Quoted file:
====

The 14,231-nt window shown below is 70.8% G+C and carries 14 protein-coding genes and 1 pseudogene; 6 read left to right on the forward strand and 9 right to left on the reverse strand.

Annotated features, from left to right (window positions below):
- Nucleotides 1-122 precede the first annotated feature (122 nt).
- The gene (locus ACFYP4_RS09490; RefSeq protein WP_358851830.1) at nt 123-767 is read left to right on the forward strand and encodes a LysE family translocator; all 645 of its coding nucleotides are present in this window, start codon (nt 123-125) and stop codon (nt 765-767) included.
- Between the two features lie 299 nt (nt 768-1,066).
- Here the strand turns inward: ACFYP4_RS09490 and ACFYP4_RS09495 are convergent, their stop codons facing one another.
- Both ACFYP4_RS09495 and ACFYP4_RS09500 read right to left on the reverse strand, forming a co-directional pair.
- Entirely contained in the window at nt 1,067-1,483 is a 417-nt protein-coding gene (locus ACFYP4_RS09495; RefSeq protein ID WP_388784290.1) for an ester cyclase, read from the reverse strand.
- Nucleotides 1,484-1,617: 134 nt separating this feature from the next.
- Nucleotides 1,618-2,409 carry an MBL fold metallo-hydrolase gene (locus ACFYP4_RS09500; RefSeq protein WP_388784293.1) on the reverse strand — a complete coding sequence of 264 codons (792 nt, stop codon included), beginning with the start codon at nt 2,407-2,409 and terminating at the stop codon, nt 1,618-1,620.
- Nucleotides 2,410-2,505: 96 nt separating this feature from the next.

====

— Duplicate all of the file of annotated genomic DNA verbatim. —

The 14,231-nt window shown below is 70.8% G+C and carries 14 protein-coding genes and 1 pseudogene; 6 read left to right on the forward strand and 9 right to left on the reverse strand.

Annotated features, from left to right (window positions below):
- Nucleotides 1-122 precede the first annotated feature (122 nt).
- The gene (locus ACFYP4_RS09490; RefSeq protein WP_358851830.1) at nt 123-767 is read left to right on the forward strand and encodes a LysE family translocator; all 645 of its coding nucleotides are present in this window, start codon (nt 123-125) and stop codon (nt 765-767) included.
- Between the two features lie 299 nt (nt 768-1,066).
- Here the strand turns inward: ACFYP4_RS09490 and ACFYP4_RS09495 are convergent, their stop codons facing one another.
- Both ACFYP4_RS09495 and ACFYP4_RS09500 read right to left on the reverse strand, forming a co-directional pair.
- Entirely contained in the window at nt 1,067-1,483 is a 417-nt protein-coding gene (locus ACFYP4_RS09495; RefSeq protein ID WP_388784290.1) for an ester cyclase, read from the reverse strand.
- Nucleotides 1,484-1,617: 134 nt separating this feature from the next.
- Nucleotides 1,618-2,409 carry an MBL fold metallo-hydrolase gene (locus ACFYP4_RS09500; RefSeq protein WP_388784293.1) on the reverse strand — a complete coding sequence of 264 codons (792 nt, stop codon included), beginning with the start codon at nt 2,407-2,409 and terminating at the stop codon, nt 1,618-1,620.
- Nucleotides 2,410-2,505: 96 nt separating this feature from the next.